Pennsylvania homeowners who thought that they might get some relief from their foreclosure troubles may be disappointed following news of a recent lawsuit that was prohibited by a judge. The lawsuit alleged that Bank of America Corp went back on its obligations to assist homeowners who needed mortgage modifications and that many of the homeowners were foreclosed on as a result. The U.S. District Court judge hearing the case argued that the claims varied too much for inclusion in a nationwide class action suit.
Legal experts involved with the case say that this is a major setback, pointing out that many of the plaintiffs lack the resources to seek justice individually. In total, 43 parties representing citizens from over half of the U.S. states were listed as plaintiffs.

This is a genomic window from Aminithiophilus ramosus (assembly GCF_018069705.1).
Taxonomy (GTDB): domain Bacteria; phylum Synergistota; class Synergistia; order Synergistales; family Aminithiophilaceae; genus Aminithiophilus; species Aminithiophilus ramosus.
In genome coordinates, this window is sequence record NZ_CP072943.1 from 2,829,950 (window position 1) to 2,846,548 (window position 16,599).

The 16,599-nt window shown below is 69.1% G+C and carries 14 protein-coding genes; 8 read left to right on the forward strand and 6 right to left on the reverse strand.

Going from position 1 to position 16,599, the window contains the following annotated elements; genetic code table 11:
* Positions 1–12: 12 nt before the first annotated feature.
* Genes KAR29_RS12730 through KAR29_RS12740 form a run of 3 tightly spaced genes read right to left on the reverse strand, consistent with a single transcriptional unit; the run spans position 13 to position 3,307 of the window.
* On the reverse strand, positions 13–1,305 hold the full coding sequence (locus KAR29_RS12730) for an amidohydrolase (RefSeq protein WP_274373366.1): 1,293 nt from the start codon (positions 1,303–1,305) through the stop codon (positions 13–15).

The suit maintained that the bank did not do its part to comply with the Home Affordable Modification Program. Former bank employees made sworn statements to the effect that the bank actively delayed HAMP applications and lied about throwing out backlogged documents. Some experts say that the ruling reflected a 2011 Supreme Court case that put more roadblocks in the way of people who wanted to initiate class action suits against firms. The attorneys involved in the case plan to appeal the decision.
Homeowners who suffer at the hands of banks and loan holders often find it extremely difficult to gain justice after being treated unfairly. Even though these individuals jump through many hoops in order to submit relief applications and follow loan modification procedures, they often end up losing property or being forced into serious debt. Attorneys may be able to help these borrowers pursue alternative actions, such as filing for Chapter 7 bankruptcy.
Source: Reuters, "UPDATE 3-U.S. judge rejects BofA mortgage modification class action", September 05, 2013